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April 03, 2009

CHEAT SHEET TO BEING RELATIONAL: FOUR TIPS THAT CAN TURN YOUR RELATIONSHIP AROUND TODAY

Fortunately – or unfortunately – there are several common mistakes people make in their relationships that lead to an increased distance.  For those of you who would like to close the gap between you and your partner, here are four tips for you to begin incorporating today in your relationship so you can feel the changes tomorrow:

o Listen to understand.  When your partner is sharing his or her experience, your goal is to be able to put yourself in your partner’s shoes for a moment.  You want to be able to get, on a gut level, what your partner is thinking, feeling and experiencing.  This is true whether s/he is sharing something about her/his upset over something you did or sharing about an experience that had nothing to do with you.  Your job is to listen and get the gist of what it’s like from your partner’s perspective. 

It’s important to note that understanding what it’s like for your partner does not mean you agree with her/him.  It simply means you understand.  For example, if my partner tells me he was upset that I wore jeans to church because when he was a kid that was seen as disrespectful, I can understand how he thinks that, given his upbringing.  I personally don’t agree that it’s disrespectful, yet I can understand what it might feel like to him.
  


o Share yourself and your story.  Too many people have difficulty sharing themselves with others.  This can sound like “I’m not much of a talker,” “I don’t like to wear my heart on my sleeve,” “I don’t have anything to say,” etc.  The problem, however, with people who don’t share their stories with others, is that they block intimacy.  Intimacy means into-me-you see.  It’s the sharing of a part of you.  If you choose to not share, others don’t get to know you on any meaningful level.  While this may be okay for you, I’m betting it’s not okay for your partner.  Start talking!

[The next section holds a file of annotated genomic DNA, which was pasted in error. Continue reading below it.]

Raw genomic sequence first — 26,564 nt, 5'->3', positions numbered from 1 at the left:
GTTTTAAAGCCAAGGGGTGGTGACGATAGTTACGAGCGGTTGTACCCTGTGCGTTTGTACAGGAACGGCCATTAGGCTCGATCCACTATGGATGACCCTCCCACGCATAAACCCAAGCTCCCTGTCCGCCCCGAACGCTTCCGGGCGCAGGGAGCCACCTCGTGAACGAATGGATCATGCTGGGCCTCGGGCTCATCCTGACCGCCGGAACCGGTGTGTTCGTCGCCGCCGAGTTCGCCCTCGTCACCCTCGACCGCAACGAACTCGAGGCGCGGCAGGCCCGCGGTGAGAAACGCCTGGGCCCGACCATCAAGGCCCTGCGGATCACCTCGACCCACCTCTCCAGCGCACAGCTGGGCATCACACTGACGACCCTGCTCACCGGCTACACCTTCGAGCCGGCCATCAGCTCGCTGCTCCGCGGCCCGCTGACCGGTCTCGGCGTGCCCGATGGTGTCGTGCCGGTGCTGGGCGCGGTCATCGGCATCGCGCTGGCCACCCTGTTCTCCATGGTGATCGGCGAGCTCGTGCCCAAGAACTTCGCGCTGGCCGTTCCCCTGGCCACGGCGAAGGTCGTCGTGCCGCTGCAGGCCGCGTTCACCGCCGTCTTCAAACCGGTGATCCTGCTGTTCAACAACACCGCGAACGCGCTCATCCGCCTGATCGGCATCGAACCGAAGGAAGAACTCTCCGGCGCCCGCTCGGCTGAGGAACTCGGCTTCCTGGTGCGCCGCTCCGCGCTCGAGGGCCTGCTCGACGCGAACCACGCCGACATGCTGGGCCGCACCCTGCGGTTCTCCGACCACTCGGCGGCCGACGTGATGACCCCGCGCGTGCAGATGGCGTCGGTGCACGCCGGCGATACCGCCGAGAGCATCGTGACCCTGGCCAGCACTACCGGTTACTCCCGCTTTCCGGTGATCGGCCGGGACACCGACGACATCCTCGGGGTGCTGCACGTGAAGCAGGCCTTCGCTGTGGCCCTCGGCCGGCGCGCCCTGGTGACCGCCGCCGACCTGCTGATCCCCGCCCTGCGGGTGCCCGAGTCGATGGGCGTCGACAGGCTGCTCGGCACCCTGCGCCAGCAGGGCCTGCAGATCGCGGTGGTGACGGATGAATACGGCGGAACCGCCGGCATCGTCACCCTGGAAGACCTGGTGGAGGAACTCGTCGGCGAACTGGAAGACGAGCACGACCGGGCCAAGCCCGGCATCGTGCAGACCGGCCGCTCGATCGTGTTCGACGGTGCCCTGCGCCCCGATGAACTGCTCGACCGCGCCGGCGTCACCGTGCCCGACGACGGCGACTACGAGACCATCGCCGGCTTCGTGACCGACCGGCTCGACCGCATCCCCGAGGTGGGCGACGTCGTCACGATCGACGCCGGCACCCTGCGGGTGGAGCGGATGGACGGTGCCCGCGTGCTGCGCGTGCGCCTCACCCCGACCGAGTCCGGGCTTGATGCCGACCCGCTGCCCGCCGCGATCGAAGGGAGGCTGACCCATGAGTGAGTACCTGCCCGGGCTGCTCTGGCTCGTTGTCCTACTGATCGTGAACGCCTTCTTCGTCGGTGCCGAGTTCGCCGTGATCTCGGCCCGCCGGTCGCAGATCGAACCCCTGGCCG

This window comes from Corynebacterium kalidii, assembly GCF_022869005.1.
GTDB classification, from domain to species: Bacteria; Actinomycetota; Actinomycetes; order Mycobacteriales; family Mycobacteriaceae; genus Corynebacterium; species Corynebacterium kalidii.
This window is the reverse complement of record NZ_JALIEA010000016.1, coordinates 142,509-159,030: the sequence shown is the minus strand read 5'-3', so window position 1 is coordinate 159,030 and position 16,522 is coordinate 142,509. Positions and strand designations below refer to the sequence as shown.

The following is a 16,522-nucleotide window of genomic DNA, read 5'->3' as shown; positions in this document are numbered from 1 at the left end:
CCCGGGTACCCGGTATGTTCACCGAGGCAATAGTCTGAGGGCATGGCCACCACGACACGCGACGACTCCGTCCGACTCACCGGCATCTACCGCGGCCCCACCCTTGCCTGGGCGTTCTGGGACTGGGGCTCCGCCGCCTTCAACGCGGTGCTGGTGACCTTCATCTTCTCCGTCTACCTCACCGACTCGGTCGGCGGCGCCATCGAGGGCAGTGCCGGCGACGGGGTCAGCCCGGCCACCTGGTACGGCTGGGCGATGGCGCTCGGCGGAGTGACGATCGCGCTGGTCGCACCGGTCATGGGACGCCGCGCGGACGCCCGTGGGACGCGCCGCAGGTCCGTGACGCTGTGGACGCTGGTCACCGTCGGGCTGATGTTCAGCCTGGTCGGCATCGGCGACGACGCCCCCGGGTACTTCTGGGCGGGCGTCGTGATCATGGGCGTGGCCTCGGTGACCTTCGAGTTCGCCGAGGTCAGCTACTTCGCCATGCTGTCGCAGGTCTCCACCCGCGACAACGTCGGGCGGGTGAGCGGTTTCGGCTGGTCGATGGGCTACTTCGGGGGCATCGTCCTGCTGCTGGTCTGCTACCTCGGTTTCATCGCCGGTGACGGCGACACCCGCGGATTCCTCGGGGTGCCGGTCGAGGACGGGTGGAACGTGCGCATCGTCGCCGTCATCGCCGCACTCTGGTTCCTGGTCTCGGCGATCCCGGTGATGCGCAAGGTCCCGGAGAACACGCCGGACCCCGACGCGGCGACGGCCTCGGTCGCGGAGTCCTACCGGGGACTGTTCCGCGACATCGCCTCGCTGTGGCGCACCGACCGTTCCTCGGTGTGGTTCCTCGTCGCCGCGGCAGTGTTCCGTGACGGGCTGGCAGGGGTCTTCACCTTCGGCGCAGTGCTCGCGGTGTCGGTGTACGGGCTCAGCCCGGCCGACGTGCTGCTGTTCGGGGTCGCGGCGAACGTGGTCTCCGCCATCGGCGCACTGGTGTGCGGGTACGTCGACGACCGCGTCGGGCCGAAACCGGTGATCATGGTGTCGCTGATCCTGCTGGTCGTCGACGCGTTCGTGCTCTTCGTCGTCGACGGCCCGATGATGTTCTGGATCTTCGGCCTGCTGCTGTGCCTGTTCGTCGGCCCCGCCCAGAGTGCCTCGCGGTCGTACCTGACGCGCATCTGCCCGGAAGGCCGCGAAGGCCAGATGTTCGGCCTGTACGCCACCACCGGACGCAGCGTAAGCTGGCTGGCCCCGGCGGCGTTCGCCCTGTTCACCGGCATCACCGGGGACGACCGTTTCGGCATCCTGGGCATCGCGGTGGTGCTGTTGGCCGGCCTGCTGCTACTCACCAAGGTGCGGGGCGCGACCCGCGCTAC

o Don’t fix…just be empathic.  When your partner is sharing a problem s/he had that day, do not try to solve it.  Be empathic, understanding and LISTEN (to understand – remember?).  To assume that your partner needs help solving something that s/he did not directly ask for help with is frustrating, a bit grandiose and will often get you into trouble.  Men, in my experience, struggle with this the most.  Here’s the rule:  unless you are EXPLICITLY asked to help solve a problem, do NOT solve it. 

o Don’t defend...just listen.  When your partner, boss, friend or family member is upset about something you do/did, DO NOT DEFEND YOURSELF.  Defensiveness only leads to trouble.  It’s also frustrating, annoying and blocks change.  If you’re always defending your actions, then you’re not looking at changing them.  This can lead to a hopeless feeling for your partner and often resentment as well.  Resentment will kill any loving feelings, trust me.

Relationships require mindfulness.  Being thoughtful, deliberate and respectful is to a relationship like oil is to a car -- it keeps it running smoothly.  Too often we want to just be ourselves and not have to think in our relationships.  Not thinking destroys relationships.  If you want to not think, respond as you feel pulled to respond and listen as you’d like to listen – then be single and enjoy the freedom.  If you want to be in a loving relationship, then pay attention, be deliberate, be respectful, be thoughtful and…enjoy the love as a result.

CHALLENGE:  Look over the list above and take an honest inventory of each tip.  Choose the two points that annoy your partner most (or that you’re the weakest at) and change them.  Focus only on these for the next two weeks and see what you notice.
Good luck!

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GReat article-- this is true-- most men do not really listen to their partner. If she or he starts a sentence with "I feel that what you did last night was..." they will, before the next line is out, go into defense mode. Big mistake. It does make a person resentful and that builds up each and every time until no one is talking. The closeness loses its meaning and the line of openness is closed..
The excuses given above are also true. "I am not much of a talker" is a big issue. It tells the other person I'm really not interested enough in you to express my concerns or yours. Like you said, walk away then and you won't have to deal with anything ,except yourself-- lonely life.

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